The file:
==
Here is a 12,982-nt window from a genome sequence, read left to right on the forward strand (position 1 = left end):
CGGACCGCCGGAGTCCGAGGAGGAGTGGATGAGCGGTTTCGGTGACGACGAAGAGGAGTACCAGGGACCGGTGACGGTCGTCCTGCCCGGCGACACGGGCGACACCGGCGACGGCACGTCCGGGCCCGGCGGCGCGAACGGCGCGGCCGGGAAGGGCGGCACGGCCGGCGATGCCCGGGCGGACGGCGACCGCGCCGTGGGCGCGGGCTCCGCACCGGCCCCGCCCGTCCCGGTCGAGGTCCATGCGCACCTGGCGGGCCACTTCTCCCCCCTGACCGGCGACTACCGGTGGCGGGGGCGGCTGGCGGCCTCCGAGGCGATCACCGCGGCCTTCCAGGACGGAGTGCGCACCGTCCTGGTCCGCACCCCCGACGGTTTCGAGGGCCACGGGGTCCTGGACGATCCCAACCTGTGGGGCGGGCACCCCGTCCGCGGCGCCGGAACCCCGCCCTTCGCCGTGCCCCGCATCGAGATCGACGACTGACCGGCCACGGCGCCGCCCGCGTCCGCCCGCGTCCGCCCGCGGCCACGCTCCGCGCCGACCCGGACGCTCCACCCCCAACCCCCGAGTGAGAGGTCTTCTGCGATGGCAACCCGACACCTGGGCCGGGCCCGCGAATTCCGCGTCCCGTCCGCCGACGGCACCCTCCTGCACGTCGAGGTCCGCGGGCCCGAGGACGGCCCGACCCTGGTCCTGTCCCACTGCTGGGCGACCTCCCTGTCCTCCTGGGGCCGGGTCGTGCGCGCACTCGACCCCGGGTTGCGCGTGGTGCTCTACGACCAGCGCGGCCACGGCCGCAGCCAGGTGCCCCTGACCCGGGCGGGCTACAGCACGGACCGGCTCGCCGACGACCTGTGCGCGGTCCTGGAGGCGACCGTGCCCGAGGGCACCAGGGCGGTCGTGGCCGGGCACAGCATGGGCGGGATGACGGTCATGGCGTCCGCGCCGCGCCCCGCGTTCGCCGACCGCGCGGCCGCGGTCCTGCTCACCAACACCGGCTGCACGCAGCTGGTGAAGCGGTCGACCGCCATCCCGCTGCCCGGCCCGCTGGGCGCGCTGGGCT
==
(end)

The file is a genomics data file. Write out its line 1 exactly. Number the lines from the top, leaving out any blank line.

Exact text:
Here is a 12,982-nt window from a genome sequence, read left to right on the forward strand (position 1 = left end):